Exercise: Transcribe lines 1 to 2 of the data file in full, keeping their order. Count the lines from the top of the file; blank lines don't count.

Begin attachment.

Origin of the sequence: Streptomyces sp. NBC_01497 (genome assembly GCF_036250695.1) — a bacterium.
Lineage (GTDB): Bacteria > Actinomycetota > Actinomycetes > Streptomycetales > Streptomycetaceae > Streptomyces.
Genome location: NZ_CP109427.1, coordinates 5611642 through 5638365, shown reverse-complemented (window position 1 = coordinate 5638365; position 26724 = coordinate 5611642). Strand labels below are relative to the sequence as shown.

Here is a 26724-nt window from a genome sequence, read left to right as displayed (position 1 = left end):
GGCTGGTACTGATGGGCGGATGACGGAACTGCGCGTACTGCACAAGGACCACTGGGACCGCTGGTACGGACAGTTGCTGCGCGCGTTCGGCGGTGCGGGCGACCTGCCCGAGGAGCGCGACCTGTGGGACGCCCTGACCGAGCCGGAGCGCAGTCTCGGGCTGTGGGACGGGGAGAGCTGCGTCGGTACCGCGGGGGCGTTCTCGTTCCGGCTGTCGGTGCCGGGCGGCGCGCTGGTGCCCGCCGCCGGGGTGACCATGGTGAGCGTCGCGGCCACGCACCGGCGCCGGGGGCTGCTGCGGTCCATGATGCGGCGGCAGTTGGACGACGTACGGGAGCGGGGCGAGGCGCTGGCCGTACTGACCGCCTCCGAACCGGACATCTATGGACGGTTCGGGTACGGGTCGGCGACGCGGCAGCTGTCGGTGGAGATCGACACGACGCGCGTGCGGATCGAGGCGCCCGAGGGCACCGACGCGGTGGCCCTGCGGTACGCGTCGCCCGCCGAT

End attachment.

Origin of the sequence: Streptomyces sp. NBC_01497 (genome assembly GCF_036250695.1) — a bacterium.
Lineage (GTDB): Bacteria > Actinomycetota > Actinomycetes > Streptomycetales > Streptomycetaceae > Streptomyces.